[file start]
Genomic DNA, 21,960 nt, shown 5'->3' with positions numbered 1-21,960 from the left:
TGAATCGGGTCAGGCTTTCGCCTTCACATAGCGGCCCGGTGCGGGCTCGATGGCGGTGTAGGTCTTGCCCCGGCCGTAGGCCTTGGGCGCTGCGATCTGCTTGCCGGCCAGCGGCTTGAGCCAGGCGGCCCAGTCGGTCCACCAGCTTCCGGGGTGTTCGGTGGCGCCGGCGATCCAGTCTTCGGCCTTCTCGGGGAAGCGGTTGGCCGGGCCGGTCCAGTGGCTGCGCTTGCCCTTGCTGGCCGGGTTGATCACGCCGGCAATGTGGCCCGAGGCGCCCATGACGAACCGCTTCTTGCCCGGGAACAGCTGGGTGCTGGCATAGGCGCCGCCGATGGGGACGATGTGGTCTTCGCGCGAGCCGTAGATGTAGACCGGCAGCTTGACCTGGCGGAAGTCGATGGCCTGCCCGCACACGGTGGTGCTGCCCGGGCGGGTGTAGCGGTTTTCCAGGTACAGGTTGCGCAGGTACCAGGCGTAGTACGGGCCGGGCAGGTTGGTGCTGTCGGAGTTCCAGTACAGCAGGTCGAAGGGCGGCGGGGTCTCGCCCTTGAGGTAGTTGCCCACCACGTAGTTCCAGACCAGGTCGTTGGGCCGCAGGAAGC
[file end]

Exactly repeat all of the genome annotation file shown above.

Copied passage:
Genomic DNA, 21,960 nt, shown 5'->3' with positions numbered 1-21,960 from the left:
TGAATCGGGTCAGGCTTTCGCCTTCACATAGCGGCCCGGTGCGGGCTCGATGGCGGTGTAGGTCTTGCCCCGGCCGTAGGCCTTGGGCGCTGCGATCTGCTTGCCGGCCAGCGGCTTGAGCCAGGCGGCCCAGTCGGTCCACCAGCTTCCGGGGTGTTCGGTGGCGCCGGCGATCCAGTCTTCGGCCTTCTCGGGGAAGCGGTTGGCCGGGCCGGTCCAGTGGCTGCGCTTGCCCTTGCTGGCCGGGTTGATCACGCCGGCAATGTGGCCCGAGGCGCCCATGACGAACCGCTTCTTGCCCGGGAACAGCTGGGTGCTGGCATAGGCGCCGCCGATGGGGACGATGTGGTCTTCGCGCGAGCCGTAGATGTAGACCGGCAGCTTGACCTGGCGGAAGTCGATGGCCTGCCCGCACACGGTGGTGCTGCCCGGGCGGGTGTAGCGGTTTTCCAGGTACAGGTTGCGCAGGTACCAGGCGTAGTACGGGCCGGGCAGGTTGGTGCTGTCGGAGTTCCAGTACAGCAGGTCGAAGGGCGGCGGGGTCTCGCCCTTGAGGTAGTTGCCCACCACGTAGTTCCAGACCAGGTCGTTGGGCCGCAGGAAGC